What does this information tell me?

    This is a list of work environment-preferences that are most commonly associated with the career. It can help you understand if your natural interests are a good fit for this career.

    Click "Take an interest assessment" for a quick 30-question assessment that can help you understand your interests and see careers that might be good matches for them.

    What is the source of this information?

    This information comes from the O*NET Resource Center. Learn more about O*NET's Interest descriptors.

Typical tasks
  • Run cash registers.
  • Wipe tables or seats with dampened cloths or replace dirty tablecloths.
  • Set tables with clean linens, condiments, or other supplies.
  • Locate items requested by customers.
  • Scrape and stack dirty dishes and carry dishes and other tableware to kitchens for cleaning.
  • Carry food, dishes, trays, or silverware from kitchens or supply departments to serving counters.
  • Garnish foods and position them on tables to make them visible and accessible.
  • Carry trays from food counters to tables for cafeteria patrons.
  • Clean up spilled food or drink or broken dishes and remove empty bottles and trash.
  • Mix and prepare flavors for mixed drinks.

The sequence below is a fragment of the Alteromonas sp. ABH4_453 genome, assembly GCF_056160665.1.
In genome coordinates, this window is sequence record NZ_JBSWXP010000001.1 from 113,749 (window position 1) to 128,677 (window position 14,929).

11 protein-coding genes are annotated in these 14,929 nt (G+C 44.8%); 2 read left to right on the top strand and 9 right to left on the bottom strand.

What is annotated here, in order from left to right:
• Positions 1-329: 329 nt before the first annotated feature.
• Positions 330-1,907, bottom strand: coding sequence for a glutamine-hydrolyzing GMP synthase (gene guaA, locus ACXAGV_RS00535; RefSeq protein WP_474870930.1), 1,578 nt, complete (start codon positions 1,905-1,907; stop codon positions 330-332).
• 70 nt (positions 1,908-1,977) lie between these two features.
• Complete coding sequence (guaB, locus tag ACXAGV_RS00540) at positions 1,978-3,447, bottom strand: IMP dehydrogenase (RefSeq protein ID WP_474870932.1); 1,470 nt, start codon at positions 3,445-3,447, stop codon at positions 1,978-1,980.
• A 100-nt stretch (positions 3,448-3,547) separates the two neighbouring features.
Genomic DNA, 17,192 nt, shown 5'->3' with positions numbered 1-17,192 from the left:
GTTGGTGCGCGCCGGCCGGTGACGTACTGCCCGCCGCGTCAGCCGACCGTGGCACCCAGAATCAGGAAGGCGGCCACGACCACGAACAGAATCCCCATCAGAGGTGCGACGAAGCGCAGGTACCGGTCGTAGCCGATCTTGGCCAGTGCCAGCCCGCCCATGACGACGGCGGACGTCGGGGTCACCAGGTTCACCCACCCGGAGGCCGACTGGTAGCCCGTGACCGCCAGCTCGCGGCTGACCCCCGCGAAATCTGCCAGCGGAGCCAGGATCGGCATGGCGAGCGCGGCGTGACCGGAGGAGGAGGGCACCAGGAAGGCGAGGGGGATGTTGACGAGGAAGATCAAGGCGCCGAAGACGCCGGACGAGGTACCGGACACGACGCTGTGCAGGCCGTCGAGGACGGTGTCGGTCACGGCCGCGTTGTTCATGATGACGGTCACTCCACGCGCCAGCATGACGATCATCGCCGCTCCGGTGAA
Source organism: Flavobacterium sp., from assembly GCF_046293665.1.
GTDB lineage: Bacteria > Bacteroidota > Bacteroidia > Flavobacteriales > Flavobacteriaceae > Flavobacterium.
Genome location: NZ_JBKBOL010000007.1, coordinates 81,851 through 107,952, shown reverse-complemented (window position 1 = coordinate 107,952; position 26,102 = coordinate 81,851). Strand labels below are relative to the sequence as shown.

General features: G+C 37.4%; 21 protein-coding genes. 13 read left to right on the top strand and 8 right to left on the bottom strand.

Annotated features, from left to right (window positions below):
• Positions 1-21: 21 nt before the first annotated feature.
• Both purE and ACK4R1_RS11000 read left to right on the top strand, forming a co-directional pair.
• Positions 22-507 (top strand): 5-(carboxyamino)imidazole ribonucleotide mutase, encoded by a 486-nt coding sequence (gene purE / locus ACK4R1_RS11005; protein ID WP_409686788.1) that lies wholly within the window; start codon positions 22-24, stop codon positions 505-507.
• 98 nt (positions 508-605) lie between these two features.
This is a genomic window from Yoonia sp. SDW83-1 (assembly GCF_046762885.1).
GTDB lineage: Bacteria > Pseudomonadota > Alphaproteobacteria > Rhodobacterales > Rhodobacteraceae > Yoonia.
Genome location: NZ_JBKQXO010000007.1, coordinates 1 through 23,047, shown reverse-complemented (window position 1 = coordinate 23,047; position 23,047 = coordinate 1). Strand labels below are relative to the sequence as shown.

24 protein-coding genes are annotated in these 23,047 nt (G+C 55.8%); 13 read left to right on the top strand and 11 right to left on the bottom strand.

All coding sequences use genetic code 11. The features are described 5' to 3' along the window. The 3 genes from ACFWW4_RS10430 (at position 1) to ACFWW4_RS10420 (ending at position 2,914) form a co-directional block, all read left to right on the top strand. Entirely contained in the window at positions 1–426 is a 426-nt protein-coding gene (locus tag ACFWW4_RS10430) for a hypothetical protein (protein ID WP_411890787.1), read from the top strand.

• Serve food to customers when waiters or waitresses need assistance.
  • Serve ice water, coffee, rolls, or butter to patrons.
  • Maintain adequate supplies of items, such as clean linens, silverware, glassware, dishes, or trays.
  • Clean and polish counters, shelves, walls, furniture, or equipment in food service areas or other areas of restaurants and mop or vacuum floors.
  • Fill beverage or ice dispensers.
  • Replenish supplies of food or equipment at steam tables or service bars.
  • Stock cabinets or serving areas with condiments and refill condiment containers.
  • Slice and pit fruit used to garnish drinks.
  • Wash glasses or other serving equipment at bars.
  • Stock refrigerating units with wines or bottled beer or replace empty beer kegs.
  • Carry linens to or from laundry areas.

    What does this information tell me?

    This is a list of typical tasks that people in this career might do on the job.  You can use this list to get an idea of whether this career might be a good fit for you.

    Click on “More tasks” to see more detailed examples for this career.

    You can also use this list to help you prepare for a job interview. Or, if you’ve already held a job like this, you can copy these tasks to use on your resume.

    What is the source of this information?

    This information comes from O*NET OnLine's Occupation Information. They are O*NET‘s Tasks.

Other resources

    What does this information tell me?

    These are additional online resources related to this career. You may find different or more detailed information at these sources.

    What is the source of this information?

    This information is collected and maintained by CareerOneStop.